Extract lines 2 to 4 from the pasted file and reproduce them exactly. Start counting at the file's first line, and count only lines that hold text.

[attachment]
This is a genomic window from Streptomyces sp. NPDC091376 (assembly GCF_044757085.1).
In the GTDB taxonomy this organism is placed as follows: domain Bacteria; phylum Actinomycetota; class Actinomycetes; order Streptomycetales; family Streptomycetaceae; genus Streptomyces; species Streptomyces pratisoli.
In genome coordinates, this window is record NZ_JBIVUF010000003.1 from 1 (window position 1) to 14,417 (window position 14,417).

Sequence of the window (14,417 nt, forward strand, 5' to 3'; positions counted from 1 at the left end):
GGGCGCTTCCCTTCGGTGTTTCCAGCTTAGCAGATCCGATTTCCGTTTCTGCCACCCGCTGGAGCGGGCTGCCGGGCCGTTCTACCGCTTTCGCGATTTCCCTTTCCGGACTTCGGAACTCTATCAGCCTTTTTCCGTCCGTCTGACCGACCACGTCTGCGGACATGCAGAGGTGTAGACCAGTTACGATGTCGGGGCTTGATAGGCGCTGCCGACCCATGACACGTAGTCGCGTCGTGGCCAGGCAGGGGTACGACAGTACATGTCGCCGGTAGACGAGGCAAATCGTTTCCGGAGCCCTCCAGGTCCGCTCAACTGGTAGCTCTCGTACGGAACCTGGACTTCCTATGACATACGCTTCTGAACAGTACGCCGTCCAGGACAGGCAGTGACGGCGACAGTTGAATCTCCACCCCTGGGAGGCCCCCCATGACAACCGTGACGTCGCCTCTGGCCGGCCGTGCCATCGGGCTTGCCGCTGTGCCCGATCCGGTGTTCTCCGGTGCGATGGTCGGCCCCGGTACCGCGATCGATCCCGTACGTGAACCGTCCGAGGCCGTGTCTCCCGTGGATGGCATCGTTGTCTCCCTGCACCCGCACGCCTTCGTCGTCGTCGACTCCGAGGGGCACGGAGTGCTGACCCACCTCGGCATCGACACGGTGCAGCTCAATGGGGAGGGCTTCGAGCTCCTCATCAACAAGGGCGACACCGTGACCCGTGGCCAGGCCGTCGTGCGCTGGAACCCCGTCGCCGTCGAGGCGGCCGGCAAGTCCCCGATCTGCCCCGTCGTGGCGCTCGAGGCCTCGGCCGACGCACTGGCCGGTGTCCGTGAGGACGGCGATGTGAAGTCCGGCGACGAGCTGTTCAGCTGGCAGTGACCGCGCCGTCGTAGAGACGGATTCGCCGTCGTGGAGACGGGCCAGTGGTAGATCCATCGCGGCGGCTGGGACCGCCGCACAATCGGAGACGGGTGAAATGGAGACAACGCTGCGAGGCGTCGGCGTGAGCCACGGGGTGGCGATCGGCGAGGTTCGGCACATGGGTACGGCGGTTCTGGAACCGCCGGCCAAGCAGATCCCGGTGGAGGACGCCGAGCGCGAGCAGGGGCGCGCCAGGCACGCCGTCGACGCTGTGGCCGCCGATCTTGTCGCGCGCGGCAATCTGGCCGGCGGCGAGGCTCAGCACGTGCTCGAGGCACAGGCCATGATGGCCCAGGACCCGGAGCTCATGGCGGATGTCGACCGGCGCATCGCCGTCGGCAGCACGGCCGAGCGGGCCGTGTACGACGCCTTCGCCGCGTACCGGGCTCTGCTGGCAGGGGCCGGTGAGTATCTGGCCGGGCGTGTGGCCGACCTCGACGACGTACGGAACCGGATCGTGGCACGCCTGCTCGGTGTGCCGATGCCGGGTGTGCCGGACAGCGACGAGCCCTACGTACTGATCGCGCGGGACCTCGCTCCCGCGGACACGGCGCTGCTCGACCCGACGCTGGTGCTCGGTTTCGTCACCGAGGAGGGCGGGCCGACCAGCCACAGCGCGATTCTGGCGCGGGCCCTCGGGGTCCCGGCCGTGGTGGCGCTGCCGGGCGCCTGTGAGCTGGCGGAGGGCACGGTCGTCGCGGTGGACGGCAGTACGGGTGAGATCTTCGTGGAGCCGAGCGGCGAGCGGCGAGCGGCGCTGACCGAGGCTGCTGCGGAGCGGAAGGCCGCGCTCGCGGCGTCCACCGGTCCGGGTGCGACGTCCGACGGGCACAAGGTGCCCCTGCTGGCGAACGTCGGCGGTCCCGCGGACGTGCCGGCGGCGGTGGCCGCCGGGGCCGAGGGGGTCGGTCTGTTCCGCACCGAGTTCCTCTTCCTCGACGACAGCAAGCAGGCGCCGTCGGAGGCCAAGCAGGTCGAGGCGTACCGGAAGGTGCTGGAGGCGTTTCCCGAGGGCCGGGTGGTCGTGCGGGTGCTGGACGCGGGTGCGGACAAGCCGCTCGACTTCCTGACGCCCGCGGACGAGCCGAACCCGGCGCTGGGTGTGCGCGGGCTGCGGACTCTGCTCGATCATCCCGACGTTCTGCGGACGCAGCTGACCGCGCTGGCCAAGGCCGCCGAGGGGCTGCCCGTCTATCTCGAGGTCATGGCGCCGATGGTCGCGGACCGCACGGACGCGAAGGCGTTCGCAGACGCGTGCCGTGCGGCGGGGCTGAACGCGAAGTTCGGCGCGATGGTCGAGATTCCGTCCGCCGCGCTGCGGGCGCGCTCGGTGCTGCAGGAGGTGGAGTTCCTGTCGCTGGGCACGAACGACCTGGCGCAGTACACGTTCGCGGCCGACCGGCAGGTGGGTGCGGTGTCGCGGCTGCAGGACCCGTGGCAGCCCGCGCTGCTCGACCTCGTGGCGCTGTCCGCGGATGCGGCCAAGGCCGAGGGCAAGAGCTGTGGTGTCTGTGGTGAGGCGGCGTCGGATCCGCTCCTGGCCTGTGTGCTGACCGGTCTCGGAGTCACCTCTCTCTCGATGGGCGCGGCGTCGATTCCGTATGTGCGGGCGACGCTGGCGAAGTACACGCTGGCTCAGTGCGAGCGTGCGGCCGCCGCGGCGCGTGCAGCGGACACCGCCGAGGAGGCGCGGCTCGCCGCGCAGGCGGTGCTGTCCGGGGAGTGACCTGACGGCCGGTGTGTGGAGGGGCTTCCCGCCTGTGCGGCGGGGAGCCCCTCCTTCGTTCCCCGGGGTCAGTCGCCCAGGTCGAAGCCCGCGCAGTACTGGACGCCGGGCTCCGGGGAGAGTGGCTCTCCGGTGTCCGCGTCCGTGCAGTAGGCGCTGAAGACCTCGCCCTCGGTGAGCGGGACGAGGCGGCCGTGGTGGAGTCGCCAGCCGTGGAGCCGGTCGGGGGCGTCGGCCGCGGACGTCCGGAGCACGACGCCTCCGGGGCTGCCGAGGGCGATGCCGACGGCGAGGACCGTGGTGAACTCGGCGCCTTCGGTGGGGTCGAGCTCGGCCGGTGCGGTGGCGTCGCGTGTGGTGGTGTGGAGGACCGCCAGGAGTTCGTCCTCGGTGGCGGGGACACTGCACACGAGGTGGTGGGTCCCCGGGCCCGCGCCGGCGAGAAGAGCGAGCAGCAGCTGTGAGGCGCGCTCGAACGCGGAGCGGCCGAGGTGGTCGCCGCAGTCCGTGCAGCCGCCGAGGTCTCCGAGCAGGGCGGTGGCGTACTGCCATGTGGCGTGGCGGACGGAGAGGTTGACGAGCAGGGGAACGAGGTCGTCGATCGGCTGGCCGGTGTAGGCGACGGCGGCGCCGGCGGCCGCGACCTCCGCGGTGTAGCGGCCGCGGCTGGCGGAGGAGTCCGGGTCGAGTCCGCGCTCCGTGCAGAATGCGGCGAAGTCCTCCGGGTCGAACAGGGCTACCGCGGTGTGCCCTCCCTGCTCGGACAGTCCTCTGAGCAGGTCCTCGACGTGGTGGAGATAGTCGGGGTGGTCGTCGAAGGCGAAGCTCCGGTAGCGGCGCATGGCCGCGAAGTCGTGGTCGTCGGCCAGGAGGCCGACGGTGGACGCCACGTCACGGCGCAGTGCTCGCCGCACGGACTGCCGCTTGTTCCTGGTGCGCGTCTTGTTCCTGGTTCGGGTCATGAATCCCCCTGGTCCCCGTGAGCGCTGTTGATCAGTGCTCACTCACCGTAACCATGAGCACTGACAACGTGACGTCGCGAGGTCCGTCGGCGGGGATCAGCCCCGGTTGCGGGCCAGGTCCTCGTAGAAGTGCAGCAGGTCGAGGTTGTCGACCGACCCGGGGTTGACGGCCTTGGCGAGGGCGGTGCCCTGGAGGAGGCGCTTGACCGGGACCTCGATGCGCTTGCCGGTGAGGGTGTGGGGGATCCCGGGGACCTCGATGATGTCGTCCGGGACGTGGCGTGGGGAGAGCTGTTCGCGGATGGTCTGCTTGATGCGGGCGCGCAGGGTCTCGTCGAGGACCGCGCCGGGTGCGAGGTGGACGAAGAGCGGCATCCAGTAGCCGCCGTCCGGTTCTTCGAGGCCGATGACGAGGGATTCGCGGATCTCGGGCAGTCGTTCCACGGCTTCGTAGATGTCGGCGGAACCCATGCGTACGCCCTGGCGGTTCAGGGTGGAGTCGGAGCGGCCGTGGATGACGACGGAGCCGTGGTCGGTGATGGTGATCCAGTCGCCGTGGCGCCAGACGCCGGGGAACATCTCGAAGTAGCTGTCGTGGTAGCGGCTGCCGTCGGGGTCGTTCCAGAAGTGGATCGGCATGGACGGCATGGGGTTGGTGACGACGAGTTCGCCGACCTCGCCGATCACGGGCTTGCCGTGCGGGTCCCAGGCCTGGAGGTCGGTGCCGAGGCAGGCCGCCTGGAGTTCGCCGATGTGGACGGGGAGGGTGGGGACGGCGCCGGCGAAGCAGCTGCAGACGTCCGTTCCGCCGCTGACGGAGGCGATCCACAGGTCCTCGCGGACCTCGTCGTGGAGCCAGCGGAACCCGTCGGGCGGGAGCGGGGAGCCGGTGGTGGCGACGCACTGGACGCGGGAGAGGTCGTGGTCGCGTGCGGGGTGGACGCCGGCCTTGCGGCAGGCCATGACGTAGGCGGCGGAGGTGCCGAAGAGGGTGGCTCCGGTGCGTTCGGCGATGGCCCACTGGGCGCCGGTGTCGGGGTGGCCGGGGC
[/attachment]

In the GTDB taxonomy this organism is placed as follows: domain Bacteria; phylum Actinomycetota; class Actinomycetes; order Streptomycetales; family Streptomycetaceae; genus Streptomyces; species Streptomyces pratisoli.
In genome coordinates, this window is record NZ_JBIVUF010000003.1 from 1 (window position 1) to 14,417 (window position 14,417).

Sequence of the window (14,417 nt, forward strand, 5' to 3'; positions counted from 1 at the left end):